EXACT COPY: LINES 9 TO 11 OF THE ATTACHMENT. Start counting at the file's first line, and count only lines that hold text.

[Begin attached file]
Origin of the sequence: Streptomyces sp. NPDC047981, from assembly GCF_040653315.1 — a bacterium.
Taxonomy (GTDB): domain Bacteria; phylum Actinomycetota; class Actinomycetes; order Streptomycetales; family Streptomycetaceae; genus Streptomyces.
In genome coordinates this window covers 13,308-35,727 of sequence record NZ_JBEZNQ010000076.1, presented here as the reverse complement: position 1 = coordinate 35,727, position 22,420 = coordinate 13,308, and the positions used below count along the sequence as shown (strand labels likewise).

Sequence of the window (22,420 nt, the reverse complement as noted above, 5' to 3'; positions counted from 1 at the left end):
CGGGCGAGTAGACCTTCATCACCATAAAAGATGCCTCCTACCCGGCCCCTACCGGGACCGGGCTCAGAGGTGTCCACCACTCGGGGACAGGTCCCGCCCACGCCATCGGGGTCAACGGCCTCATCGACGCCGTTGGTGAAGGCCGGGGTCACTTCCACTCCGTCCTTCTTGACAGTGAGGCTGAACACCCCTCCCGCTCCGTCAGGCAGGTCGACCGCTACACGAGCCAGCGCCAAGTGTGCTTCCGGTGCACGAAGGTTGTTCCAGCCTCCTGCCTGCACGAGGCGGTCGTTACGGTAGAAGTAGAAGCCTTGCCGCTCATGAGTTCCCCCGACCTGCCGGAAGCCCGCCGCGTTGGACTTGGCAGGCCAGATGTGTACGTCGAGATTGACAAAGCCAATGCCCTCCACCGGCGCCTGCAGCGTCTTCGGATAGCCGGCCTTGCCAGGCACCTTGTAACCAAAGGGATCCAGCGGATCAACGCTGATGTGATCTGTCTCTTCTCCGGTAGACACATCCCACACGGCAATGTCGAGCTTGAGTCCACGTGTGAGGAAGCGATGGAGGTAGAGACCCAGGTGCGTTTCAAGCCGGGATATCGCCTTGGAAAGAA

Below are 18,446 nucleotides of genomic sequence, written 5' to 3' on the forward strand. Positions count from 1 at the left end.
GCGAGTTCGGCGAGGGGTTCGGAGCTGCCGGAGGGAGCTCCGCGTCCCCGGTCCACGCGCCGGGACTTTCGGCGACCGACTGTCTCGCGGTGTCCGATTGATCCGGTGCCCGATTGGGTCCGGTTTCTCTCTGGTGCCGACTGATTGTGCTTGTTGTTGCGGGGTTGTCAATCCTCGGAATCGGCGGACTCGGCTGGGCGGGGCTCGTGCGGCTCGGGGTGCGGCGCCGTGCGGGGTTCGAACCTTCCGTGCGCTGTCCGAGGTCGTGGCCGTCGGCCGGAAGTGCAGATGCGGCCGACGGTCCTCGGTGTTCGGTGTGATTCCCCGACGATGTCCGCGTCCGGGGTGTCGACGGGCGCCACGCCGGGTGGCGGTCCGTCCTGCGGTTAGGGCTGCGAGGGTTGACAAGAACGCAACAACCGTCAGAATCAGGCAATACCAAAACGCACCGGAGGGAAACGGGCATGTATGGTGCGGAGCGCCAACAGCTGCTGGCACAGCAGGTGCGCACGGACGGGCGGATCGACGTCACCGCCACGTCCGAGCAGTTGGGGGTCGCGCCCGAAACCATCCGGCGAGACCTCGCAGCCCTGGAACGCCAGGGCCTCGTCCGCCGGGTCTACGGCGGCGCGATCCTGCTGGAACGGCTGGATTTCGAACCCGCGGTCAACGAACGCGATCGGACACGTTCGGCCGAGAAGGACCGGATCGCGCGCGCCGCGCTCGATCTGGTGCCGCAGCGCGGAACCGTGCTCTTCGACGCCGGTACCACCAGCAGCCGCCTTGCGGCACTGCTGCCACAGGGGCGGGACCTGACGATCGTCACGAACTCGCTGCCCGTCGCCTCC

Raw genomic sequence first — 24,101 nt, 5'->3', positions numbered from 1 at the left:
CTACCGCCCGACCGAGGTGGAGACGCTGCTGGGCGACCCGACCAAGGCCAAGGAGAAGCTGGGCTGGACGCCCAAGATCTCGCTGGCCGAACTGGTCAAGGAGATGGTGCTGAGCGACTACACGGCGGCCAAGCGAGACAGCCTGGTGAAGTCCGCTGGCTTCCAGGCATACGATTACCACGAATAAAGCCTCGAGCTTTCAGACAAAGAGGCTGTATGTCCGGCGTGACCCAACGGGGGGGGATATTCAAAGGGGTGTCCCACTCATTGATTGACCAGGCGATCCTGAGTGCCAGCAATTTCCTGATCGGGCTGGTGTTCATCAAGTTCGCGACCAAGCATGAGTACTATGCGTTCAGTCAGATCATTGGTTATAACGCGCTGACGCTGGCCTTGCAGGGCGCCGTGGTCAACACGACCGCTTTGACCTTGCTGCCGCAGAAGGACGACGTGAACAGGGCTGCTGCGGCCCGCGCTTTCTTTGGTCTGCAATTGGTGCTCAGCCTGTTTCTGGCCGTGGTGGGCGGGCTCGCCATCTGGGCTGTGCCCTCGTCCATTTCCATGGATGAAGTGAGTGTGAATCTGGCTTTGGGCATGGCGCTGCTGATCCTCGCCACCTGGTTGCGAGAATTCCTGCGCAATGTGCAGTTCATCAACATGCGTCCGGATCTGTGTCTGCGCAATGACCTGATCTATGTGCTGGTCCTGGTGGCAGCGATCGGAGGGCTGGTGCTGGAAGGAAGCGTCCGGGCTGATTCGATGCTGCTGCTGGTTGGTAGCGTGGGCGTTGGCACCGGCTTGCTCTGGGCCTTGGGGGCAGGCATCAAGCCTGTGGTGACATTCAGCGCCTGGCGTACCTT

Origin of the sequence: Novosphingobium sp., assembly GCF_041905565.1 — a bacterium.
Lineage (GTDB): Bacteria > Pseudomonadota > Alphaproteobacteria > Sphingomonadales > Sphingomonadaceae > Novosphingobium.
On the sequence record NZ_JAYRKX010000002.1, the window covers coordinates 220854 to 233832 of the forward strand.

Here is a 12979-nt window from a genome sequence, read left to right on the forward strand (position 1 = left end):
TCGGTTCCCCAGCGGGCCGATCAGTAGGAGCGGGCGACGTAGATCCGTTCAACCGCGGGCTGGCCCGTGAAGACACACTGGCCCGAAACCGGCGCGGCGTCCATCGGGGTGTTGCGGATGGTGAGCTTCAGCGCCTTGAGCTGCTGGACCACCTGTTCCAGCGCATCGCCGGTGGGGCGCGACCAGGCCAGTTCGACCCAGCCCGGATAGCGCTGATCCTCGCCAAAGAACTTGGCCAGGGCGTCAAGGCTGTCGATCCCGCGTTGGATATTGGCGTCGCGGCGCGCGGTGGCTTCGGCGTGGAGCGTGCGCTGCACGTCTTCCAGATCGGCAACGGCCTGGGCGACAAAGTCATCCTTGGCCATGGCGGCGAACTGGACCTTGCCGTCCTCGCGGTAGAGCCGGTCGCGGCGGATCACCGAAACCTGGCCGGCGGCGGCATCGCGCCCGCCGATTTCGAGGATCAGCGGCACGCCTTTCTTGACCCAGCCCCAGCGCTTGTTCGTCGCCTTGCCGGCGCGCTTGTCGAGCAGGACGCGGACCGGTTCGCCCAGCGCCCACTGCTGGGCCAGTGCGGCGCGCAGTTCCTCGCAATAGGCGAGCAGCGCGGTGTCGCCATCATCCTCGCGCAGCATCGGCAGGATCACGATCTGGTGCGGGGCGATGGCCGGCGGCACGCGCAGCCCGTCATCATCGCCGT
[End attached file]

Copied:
CTACCGCCCGACCGAGGTGGAGACGCTGCTGGGCGACCCGACCAAGGCCAAGGAGAAGCTGGGCTGGACGCCCAAGATCTCGCTGGCCGAACTGGTCAAGGAGATGGTGCTGAGCGACTACACGGCGGCCAAGCGAGACAGCCTGGTGAAGTCCGCTGGCTTCCAGGCATACGATTACCACGAATAAAGCCTCGAGCTTTCAGACAAAGAGGCTGTATGTCCGGCGTGACCCAACGGGGGGGGATATTCAAAGGGGTGTCCCACTCATTGATTGACCAGGCGATCCTGAGTGCCAGCAATTTCCTGATCGGGCTGGTGTTCATCAAGTTCGCGACCAAGCATGAGTACTATGCGTTCAGTCAGATCATTGGTTATAACGCGCTGACGCTGGCCTTGCAGGGCGCCGTGGTCAACACGACCGCTTTGACCTTGCTGCCGCAGAAGGACGACGTGAACAGGGCTGCTGCGGCCCGCGCTTTCTTTGGTCTGCAATTGGTGCTCAGCCTGTTTCTGGCCGTGGTGGGCGGGCTCGCCATCTGGGCTGTGCCCTCGTCCATTTCCATGGATGAAGTGAGTGTGAATCTGGCTTTGGGCATGGCGCTGCTGATCCTCGCCACCTGGTTGCGAGAATTCCTGCGCAATGTGCAGTTCATCAACATGCGTCCGGATCTGTGTCTGCGCAATGACCTGATCTATGTGCTGGTCCTGGTGGCAGCGATCGGAGGGCTGGTGCTGGAAGGAAGCGTCCGGGCTGATTCGATGCTGCTGCTGGTTGGTAGCGTGGGCGTTGGCACCGGCTTGCTCTGGGCCTTGGGGGCAGGCATCAAGCCTGTGGTGACATTCAGCGCCTGGCGTACCTT

Origin of the sequence: Novosphingobium sp., assembly GCF_041905565.1 — a bacterium.
Lineage (GTDB): Bacteria > Pseudomonadota > Alphaproteobacteria > Sphingomonadales > Sphingomonadaceae > Novosphingobium.